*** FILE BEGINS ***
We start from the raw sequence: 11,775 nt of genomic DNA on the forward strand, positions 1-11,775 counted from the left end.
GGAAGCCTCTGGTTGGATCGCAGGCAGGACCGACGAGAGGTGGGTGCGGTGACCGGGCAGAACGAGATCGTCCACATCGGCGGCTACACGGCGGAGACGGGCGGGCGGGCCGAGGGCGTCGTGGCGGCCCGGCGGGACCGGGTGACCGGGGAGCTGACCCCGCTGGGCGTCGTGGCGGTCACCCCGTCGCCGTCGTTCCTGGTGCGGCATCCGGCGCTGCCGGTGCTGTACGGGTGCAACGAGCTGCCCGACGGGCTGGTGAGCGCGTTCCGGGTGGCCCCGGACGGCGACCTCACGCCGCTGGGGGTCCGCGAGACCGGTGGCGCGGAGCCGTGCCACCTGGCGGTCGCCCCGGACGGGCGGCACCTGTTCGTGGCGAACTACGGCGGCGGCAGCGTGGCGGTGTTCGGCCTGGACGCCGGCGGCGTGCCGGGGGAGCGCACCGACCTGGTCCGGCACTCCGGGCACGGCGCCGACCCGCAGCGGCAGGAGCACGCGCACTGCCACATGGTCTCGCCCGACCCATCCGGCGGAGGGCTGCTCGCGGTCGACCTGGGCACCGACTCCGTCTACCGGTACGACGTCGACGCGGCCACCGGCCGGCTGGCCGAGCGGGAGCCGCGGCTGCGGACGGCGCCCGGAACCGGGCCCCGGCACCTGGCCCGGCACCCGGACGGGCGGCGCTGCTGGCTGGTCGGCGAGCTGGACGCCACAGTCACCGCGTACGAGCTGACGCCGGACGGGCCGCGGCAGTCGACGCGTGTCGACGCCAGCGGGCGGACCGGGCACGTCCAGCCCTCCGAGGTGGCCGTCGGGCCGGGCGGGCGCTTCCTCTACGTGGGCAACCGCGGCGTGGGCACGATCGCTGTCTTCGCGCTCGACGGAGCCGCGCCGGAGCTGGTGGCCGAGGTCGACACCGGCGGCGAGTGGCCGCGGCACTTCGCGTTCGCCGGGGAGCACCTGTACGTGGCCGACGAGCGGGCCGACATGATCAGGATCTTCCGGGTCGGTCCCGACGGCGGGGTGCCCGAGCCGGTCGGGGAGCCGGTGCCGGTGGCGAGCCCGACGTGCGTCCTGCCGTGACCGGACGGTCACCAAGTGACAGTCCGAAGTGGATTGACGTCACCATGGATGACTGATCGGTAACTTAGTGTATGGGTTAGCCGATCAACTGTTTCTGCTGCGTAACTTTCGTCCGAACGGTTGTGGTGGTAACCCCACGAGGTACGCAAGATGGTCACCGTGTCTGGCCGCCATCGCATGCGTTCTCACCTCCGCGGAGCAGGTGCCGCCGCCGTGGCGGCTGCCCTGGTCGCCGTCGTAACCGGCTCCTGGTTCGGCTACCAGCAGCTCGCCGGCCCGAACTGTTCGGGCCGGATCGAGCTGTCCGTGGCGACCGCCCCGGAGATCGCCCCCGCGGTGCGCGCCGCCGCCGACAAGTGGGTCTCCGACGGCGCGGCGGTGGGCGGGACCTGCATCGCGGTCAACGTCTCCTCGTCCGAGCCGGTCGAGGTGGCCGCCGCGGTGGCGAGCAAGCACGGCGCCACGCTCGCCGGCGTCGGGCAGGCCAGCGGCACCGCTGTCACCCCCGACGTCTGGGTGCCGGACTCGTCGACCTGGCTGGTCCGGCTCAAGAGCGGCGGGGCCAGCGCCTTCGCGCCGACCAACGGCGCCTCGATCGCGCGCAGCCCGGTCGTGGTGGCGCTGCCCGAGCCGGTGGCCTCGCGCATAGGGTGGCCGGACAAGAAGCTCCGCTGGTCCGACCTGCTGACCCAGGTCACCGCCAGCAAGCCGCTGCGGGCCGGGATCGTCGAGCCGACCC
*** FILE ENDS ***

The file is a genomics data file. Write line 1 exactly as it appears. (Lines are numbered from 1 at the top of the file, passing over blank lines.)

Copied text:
We start from the raw sequence: 11,775 nt of genomic DNA on the forward strand, positions 1-11,775 counted from the left end.